Valentino

Overview

Rudolph Valentino, born in Italy in 1895 as Alfonzo Raffaele Pierre Philibert Guglielmi, emigrated to the U.S. and became for a time the reigning male romantic lead of the silent-film era. He died in 1926, having led a short, troubled and tempestuous life which included several stints in prison. The crowds surrounding his coffin before and during his funeral were among the largest ever seen in the U.S. In this film, Ken Russell has used events from the famous actor's life as the basis for an extended meditation ...
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Overview

Rudolph Valentino, born in Italy in 1895 as Alfonzo Raffaele Pierre Philibert Guglielmi, emigrated to the U.S. and became for a time the reigning male romantic lead of the silent-film era. He died in 1926, having led a short, troubled and tempestuous life which included several stints in prison. The crowds surrounding his coffin before and during his funeral were among the largest ever seen in the U.S. In this film, Ken Russell has used events from the famous actor's life as the basis for an extended meditation on the nature of stardom, and especially on what it means to be a sex idol. Beginning and ending with the funeral of Valentino Rudolf Nureyev, the story chronicles his rise to Hollywood stardom from life as an Italian emigrant dishwasher and show-dancer. Often embroiled in controversies about his manliness or perceived lack of , in the film he dies as a result of internal injuries suffered in a boxing match he fought in to defend his honor.
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Editorial Reviews

All Movie Guide - Craig Butler
One of flamboyant director Ken Russell's more accessible biopics, Valentino is not totally successful but has several moments that are unforgettable. Among these are a horrifying jail sequence which takes advantage of the director's uncanny ability to capture grotesque cruelty; an explicitly sensual almost-seduction in a faux desert setting; and a powerful (and painful) climactic boxing scene. There are also a number of the director's trademark over-the-top visual flourishes, such as Leslie Caron's entrance as she comes to view Valentino's body; like most such moments, it's ultimately distracting and goes on too long to make the desired contribution to the film, but it's impressive nonetheless. Fortunately, Russell keeps much of his excesses under control; unfortunately, the script does not reward him for his relative restraint, as it fails to create a fully three-dimensional portrait of the titular character. It revolves around an intriguing idea ' that the screen's greatest lover was actually a slave to the women in his life ' but that idea is not really developed, and there is no attempt to explore why this should have been. Indeed, aside from the fact that Valentino is presented as a reluctant sex symbol who would rather have devoted his time to growing oranges, there is little interesting about the character. Rudolph Nureyev's unsure performance does not help matters, although he at least is physically right for the role. Caron is amusing in a supporting part, but Michelle Phillips fares less well; she is too relentlessly one-note for a role of this size. Like many films about performers, Valentino fails to make the central character come alive, but it does have enough assets to keep the viewer fairly entertained.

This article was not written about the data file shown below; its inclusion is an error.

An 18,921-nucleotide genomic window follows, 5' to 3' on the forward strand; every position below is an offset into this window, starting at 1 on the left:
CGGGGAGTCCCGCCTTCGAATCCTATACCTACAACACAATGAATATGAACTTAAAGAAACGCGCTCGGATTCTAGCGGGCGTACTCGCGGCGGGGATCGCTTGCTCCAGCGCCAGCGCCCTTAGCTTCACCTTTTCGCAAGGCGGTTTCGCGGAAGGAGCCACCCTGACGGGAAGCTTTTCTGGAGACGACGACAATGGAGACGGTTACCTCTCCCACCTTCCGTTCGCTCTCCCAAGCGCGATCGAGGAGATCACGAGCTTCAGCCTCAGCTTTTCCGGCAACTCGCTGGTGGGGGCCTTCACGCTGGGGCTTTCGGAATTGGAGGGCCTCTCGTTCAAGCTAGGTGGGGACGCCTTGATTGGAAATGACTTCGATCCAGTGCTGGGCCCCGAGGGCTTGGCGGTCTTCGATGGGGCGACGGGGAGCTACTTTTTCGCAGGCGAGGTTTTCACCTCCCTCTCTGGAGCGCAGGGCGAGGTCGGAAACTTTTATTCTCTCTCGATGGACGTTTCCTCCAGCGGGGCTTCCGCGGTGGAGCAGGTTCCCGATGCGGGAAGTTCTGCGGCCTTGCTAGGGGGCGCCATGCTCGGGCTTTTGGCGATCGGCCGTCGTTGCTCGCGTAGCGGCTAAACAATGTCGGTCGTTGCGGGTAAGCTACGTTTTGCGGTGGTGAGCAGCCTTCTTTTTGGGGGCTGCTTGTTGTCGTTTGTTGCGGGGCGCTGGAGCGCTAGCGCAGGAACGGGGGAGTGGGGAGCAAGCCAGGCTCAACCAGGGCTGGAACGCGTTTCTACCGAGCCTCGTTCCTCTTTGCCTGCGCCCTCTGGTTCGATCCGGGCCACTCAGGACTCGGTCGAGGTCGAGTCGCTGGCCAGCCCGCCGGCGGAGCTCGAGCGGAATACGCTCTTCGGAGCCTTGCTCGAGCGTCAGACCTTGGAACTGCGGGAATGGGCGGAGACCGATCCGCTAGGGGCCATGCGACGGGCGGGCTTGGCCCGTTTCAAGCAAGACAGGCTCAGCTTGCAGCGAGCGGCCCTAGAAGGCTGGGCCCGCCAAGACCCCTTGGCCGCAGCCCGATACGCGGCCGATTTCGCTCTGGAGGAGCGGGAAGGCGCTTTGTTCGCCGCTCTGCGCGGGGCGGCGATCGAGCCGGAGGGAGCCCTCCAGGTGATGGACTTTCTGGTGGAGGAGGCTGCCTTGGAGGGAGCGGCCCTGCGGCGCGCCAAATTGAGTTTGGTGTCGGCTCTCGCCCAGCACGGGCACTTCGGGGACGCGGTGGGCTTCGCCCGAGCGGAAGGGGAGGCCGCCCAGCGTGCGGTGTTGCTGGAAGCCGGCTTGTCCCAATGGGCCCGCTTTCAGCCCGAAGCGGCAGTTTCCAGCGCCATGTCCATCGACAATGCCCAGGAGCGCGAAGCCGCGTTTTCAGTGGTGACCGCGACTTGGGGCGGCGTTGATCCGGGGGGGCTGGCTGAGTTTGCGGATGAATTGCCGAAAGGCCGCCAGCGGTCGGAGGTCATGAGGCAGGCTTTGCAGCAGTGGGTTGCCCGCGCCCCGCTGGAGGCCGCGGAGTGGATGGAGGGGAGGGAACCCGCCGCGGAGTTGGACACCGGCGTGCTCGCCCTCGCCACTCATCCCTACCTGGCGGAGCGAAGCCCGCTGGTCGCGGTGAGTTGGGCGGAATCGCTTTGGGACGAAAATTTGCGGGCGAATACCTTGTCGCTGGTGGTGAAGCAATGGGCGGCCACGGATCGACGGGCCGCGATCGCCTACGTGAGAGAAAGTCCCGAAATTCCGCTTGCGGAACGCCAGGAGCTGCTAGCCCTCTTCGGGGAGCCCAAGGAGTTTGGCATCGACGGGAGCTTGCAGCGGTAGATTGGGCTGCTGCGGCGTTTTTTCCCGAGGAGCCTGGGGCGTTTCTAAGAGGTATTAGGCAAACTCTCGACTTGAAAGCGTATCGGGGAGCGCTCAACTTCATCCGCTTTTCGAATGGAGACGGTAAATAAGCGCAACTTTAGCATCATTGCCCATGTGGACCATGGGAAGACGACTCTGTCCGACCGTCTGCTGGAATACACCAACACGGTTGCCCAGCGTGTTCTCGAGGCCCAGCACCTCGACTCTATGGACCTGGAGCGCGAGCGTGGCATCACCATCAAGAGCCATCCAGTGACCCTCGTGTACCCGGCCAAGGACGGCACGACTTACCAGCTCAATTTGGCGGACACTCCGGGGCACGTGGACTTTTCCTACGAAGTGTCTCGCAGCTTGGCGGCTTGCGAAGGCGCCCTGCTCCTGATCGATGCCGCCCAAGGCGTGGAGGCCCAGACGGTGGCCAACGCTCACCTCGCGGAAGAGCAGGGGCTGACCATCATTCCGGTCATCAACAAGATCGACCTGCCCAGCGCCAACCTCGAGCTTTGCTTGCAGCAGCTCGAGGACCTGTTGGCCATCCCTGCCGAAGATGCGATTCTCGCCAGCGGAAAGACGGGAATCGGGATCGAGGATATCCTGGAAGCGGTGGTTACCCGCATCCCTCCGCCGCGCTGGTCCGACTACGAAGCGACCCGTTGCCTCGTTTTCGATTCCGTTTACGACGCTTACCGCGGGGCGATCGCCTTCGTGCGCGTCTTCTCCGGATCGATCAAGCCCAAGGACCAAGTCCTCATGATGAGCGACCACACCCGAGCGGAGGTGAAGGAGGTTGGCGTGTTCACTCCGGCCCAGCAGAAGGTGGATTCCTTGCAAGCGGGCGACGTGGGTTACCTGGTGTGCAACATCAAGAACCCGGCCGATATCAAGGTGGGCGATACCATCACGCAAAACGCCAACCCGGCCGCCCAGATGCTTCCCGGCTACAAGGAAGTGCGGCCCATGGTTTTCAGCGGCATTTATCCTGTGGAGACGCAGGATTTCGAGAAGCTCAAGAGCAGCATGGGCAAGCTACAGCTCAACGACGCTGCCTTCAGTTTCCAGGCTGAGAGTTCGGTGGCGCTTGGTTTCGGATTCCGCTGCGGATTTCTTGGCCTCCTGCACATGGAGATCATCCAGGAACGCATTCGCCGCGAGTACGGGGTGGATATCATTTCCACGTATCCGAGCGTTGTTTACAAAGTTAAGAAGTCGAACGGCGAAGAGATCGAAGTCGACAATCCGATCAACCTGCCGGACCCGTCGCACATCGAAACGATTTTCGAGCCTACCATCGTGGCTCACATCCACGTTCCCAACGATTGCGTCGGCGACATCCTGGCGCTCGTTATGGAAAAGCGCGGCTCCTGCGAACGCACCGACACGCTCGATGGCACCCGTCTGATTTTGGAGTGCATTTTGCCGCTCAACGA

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Product Details

  • Release Date: 1/15/2011
  • UPC: 883904219460
  • Original Release: 1977
  • Source: Mgm Mod
  • Language: English
  • Time: 2:07:00
  • Format: DVD
  • Sales rank: 10,758

Cast & Crew

Performance Credits
Rudolf Nureyev Valentino
Leslie Caron Nazimova
Michelle Phillips Natasha Rambova
Carol Kane Fatty's Girl
Felicity Kendal June Mathis
Seymour Cassel Ullman
Huntz Hall Jesse Lasky
Alfred Marks Rowland
David de Keyser Joseph Schenck
John Alderson
Mark Baker
James Berwick
Norman Chancer
Anthony Dowell Vaslav Nijinsky
Don Fellows George Melford
Hal Galili
Percy Herbert
William Hootkins Fatty Arbuckle
Lindsay Kemp
Bill McKinney Jail Cop
Robert O'Neil
Mildred Shay
Dudley Sutton Willie
Anton Diffring Baron Long
Georgina Hale
John Justin Sidney Olcott
Jennie Linden Agnes Ayres
Penelope Milford Lorna Sinclair
Ken Russell Rex Ingram
Linda Thorson Billie Streeter
Peter Vaughan Rory O'Neil
Robin Clarke Jack De Saulles
Technical Credits
Ken Russell Director, Screenwriter
Stuart Baird Editor
Harry Benn Producer
Stanley Black Score Composer
John Byrum Screenwriter
Robert Chartoff Producer
Gillian Gregory Choreography
Philip Harrison Art Director
Mardik Martin Screenwriter
Malcolm Middleton Art Director
Shirley Russell Songwriter, Costumes/Costume Designer
Brad Steiger Original Story
Peter Suschitzky Cinematographer
Ian Whittaker Set Decoration/Design
Irwin Winkler Producer
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